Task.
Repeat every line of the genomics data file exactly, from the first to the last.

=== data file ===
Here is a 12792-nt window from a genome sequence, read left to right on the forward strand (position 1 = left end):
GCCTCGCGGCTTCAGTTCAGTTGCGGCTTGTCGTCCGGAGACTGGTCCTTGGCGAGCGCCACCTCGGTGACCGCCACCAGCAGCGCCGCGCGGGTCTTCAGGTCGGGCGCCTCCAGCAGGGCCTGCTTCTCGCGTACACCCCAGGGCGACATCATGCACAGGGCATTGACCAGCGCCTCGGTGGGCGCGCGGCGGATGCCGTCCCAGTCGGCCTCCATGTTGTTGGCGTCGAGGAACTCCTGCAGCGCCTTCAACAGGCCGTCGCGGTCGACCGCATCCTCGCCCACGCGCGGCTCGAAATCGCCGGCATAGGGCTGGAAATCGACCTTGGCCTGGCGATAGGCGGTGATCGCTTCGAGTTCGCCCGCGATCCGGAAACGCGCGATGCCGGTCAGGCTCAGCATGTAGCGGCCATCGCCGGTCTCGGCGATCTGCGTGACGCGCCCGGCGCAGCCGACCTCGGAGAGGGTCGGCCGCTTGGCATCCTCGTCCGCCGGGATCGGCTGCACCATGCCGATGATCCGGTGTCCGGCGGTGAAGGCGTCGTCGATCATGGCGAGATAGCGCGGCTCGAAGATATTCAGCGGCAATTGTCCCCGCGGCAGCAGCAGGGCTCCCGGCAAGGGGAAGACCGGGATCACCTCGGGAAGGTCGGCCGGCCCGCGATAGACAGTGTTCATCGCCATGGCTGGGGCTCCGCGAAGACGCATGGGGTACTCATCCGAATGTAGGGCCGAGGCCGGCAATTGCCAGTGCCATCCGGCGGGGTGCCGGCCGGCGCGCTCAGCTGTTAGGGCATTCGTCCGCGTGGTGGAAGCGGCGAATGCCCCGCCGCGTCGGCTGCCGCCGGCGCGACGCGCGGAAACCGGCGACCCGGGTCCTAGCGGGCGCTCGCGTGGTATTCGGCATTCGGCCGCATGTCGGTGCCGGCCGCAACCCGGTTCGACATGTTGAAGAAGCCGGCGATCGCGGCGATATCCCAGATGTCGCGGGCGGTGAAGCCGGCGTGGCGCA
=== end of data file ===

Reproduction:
Here is a 12792-nt window from a genome sequence, read left to right on the forward strand (position 1 = left end):
GCCTCGCGGCTTCAGTTCAGTTGCGGCTTGTCGTCCGGAGACTGGTCCTTGGCGAGCGCCACCTCGGTGACCGCCACCAGCAGCGCCGCGCGGGTCTTCAGGTCGGGCGCCTCCAGCAGGGCCTGCTTCTCGCGTACACCCCAGGGCGACATCATGCACAGGGCATTGACCAGCGCCTCGGTGGGCGCGCGGCGGATGCCGTCCCAGTCGGCCTCCATGTTGTTGGCGTCGAGGAACTCCTGCAGCGCCTTCAACAGGCCGTCGCGGTCGACCGCATCCTCGCCCACGCGCGGCTCGAAATCGCCGGCATAGGGCTGGAAATCGACCTTGGCCTGGCGATAGGCGGTGATCGCTTCGAGTTCGCCCGCGATCCGGAAACGCGCGATGCCGGTCAGGCTCAGCATGTAGCGGCCATCGCCGGTCTCGGCGATCTGCGTGACGCGCCCGGCGCAGCCGACCTCGGAGAGGGTCGGCCGCTTGGCATCCTCGTCCGCCGGGATCGGCTGCACCATGCCGATGATCCGGTGTCCGGCGGTGAAGGCGTCGTCGATCATGGCGAGATAGCGCGGCTCGAAGATATTCAGCGGCAATTGTCCCCGCGGCAGCAGCAGGGCTCCCGGCAAGGGGAAGACCGGGATCACCTCGGGAAGGTCGGCCGGCCCGCGATAGACAGTGTTCATCGCCATGGCTGGGGCTCCGCGAAGACGCATGGGGTACTCATCCGAATGTAGGGCCGAGGCCGGCAATTGCCAGTGCCATCCGGCGGGGTGCCGGCCGGCGCGCTCAGCTGTTAGGGCATTCGTCCGCGTGGTGGAAGCGGCGAATGCCCCGCCGCGTCGGCTGCCGCCGGCGCGACGCGCGGAAACCGGCGACCCGGGTCCTAGCGGGCGCTCGCGTGGTATTCGGCATTCGGCCGCATGTCGGTGCCGGCCGCAACCCGGTTCGACATGTTGAAGAAGCCGGCGATCGCGGCGATATCCCAGATGTCGCGGGCGGTGAAGCCGGCGTGGCGCA